By focusing on STRENGTH for an entire year, a new way of weaving the various strands of my life together naturally emerged.  As I have continued to cultivate strength in my physical body, a desire to build on strengths that I already have led me back into the daily study of Japanese in a way that fits into my life today in Minnesota.  I have fallen in love all over again with Japanese films and TV dramas thanks to all of the streaming sites on the internet.  I have also found myself drawn back into cooking from scratch daily in an effort to strengthen my overall heath and immunity.  Rather than deciding that I needed to LOSE weight, as I have vowed to do way too many times at New Year’s, I now find myself wanting to STRENGTHEN my overall sense of well being and enjoyment in the kitchen through home cooking, natural ingredients and a closer connection to the seasons through food.  It doesn’t hurt that many of the Japanese dramas I watch while cooking dinner focus on the role of food in Japanese culture as well!

So now as I begin 2012, I am curious about how strength and flexibility work together to create RESILIENCY.  I have learned that without flexibility AND strength, it is impossible to bounce back from the many challenges of life.  To celebrate this year of RESILIENCY, I recently participated in a resiliency training program at the Penny George Institute for Health and Healing, which was started by Dr. Henry Emmons and his team.  This program takes an integrative approach to cultivating resiliency for a greater sense of health and wholeness.  I am looking forward to seeing where RESILIENCY will take me in the coming year!

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Cut-Art By J. A. Christensen

I am currently teaching a class on Kiri-e (Japanese paper cutting) at the Minnesota Center for Book Arts.  It is such a pleasure to slow down to the pace of paper, cutting one shape at a time.  In its purest form, Kiri-e allows us to literally hold the tension between the dark and light aspects of our lives while focusing on the simple art of cutting paper.

In Kiri-e, it is essential to have both dark and light in order to create a work of art.  Without contrast, it is impossible to see anything.  For example, try to imagine a picture of a black bear in a cave at night or a white polar bear in a dazzling blizzard and you get the idea.  Without contrast, an image is impossible to see, leaving us with just an intellectual concept rather than a work of art.

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In the same way that contrast is essential to all of the arts, contrast is also the key to living authentically in this world.  Experiencing fully the darks and lights of our lives can be a tremendous gift, allowing us to know what is really important.  Contrast brings the essence of our lives to the foreground.  When we embody both, rather than focusing only on the light or dark sides of life, we find a new kind of balance which is fully alive and healing for ourselves and those around us.  The root of the word “to heal” means to become whole.  By consciously embracing both the dark and light aspects of life, we become whole.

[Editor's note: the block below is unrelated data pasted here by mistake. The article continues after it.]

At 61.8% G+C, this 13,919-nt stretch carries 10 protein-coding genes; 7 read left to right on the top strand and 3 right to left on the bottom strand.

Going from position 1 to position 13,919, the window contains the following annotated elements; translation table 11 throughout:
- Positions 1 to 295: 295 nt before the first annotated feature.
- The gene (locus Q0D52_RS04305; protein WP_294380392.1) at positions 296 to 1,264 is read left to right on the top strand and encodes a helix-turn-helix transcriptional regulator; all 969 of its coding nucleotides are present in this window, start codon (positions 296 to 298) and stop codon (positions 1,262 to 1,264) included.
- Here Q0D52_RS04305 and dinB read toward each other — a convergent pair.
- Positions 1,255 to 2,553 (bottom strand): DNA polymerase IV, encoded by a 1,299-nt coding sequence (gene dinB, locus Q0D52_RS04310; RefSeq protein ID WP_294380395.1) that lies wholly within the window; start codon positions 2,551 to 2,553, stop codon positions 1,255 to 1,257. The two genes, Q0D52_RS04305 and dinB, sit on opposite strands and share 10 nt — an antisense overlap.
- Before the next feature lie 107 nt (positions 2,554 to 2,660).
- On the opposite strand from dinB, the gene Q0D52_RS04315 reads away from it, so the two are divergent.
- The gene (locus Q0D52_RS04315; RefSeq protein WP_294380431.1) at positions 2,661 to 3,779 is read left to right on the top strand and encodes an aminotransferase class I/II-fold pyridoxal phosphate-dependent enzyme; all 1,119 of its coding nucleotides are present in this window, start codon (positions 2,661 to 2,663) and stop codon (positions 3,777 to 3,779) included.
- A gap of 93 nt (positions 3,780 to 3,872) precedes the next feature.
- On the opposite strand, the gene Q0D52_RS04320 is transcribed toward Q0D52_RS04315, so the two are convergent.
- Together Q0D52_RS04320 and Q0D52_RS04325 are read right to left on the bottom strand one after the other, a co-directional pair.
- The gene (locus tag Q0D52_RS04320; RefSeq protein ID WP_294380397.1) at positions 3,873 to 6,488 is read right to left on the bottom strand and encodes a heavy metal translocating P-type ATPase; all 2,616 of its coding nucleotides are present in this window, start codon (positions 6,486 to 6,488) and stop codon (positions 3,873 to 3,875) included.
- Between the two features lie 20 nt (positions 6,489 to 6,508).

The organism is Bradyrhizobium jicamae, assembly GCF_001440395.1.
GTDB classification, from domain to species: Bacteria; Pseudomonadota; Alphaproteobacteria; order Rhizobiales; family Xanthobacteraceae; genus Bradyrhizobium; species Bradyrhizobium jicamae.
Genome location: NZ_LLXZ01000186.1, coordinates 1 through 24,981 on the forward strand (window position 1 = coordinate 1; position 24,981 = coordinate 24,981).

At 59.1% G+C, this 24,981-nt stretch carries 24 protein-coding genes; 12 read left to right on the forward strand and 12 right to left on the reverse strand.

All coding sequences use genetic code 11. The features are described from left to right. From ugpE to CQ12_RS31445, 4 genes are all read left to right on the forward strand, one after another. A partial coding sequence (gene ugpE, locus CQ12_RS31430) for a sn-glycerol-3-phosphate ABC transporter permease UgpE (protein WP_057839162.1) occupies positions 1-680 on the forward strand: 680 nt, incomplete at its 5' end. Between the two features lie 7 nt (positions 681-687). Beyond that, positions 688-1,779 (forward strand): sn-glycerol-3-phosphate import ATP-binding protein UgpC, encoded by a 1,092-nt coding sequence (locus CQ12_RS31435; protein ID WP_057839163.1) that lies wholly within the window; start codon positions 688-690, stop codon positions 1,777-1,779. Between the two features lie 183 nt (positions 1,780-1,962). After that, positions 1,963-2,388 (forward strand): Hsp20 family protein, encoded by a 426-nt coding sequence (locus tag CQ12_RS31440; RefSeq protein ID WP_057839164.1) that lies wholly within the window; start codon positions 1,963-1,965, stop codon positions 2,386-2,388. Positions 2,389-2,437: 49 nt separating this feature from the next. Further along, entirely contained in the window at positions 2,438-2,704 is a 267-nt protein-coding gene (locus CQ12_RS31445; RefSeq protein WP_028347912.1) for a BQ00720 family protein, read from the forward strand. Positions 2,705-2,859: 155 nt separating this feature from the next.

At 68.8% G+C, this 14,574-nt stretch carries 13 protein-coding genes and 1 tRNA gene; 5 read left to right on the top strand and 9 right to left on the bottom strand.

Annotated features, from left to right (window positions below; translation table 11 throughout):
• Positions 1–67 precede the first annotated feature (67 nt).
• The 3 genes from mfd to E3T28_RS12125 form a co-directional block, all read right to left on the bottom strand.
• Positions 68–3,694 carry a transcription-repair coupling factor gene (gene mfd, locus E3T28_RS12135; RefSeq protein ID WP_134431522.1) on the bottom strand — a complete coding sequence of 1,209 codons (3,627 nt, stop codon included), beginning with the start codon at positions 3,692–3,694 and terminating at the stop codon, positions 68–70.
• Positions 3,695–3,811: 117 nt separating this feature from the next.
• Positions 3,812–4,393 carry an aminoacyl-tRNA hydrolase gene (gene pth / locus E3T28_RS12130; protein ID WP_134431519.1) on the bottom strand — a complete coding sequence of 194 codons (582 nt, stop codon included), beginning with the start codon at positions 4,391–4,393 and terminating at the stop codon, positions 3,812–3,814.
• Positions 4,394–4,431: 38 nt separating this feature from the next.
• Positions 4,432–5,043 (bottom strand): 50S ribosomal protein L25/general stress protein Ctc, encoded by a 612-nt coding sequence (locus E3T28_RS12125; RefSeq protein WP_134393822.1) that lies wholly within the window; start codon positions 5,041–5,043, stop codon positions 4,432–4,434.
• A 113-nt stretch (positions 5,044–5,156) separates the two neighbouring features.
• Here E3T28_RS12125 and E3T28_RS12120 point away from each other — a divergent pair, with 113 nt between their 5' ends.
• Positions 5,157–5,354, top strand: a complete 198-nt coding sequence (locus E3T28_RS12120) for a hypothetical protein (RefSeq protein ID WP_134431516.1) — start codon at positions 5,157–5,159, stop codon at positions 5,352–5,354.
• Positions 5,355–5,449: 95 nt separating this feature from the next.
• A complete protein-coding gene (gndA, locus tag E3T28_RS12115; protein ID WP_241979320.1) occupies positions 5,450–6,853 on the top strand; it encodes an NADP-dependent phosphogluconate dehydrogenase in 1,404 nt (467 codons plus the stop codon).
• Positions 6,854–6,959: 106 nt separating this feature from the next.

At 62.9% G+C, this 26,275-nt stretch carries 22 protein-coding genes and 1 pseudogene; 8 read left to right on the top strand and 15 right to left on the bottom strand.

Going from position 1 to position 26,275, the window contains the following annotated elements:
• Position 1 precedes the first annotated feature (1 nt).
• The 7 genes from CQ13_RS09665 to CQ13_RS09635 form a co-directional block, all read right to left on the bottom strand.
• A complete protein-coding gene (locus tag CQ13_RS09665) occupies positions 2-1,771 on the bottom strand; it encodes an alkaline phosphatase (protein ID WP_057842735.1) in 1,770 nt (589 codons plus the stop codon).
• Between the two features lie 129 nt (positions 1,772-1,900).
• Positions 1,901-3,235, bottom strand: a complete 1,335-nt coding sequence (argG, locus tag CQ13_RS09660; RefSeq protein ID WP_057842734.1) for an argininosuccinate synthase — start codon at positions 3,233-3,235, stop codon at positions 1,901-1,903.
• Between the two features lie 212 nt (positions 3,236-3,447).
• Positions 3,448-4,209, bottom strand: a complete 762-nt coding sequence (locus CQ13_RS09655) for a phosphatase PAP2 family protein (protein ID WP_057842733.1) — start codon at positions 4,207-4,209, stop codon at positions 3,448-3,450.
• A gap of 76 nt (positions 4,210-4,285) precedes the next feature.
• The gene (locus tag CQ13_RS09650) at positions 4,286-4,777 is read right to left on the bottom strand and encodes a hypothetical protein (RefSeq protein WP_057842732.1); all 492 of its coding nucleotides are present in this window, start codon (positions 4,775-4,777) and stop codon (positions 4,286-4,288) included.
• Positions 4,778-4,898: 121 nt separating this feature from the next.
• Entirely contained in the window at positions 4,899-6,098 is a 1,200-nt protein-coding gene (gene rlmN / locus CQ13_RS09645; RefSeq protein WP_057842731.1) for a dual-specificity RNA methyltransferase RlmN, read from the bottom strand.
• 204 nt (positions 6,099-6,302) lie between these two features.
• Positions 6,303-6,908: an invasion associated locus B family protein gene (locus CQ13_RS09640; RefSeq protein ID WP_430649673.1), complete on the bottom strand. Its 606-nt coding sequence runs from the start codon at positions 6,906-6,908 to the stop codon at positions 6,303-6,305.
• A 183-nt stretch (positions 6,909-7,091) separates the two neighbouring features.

Another lesson Kiri-e teaches is how to slow down and really pay attention.  Because we are constantly moving between dark and light shapes while making Kiri-e, it is very easy to get confused and lose the way if we try to move ahead too quickly.  In order to create Kiri-e, it is essential to take things one step at a time.  Through the practice of cutting one shape at at time, we learn through our senses of touch, sight and sound, as well as through our posture and body position how to slow down and be fully present.  It also becomes clear very quickly that pushing through when we are tired or when we lose our focus can ruin an entire piece of work in an instant.  These lessons are learned non-verbally, through the body.  Later, if we stop to think about it, we may realize that through the act of cutting paper, one step at a time, we have come a little closer to who we really are in the process.  As is said in Zen, “train the body and the mind will follow”.

Like many of the Japanese arts, Kiri-e, when practiced mindfully, can become a very satisfying means of growth and transformation.  It’s also a really fun way to create satisfying works of art.  I am delighted to have the opportunity to share this humble art form with my students at MCBA.  I look forward to introducing more of the Japanese paper based arts into my classes in the future.

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M*A*S*H* Signpost

For the past month, I have been working on a very special book for Amy at Pathways – A health crisis resource center.  After many years of service, Amy and her husband will be leaving shortly to begin a new life in Kentucky.  Although I have only known Amy for a short time, her radiant spirit and warm friendship have enriched my life greatly.  She has been a constant source of encouragement, support and good humor.  I am honored to have had the opportunity to work with her at Pathways.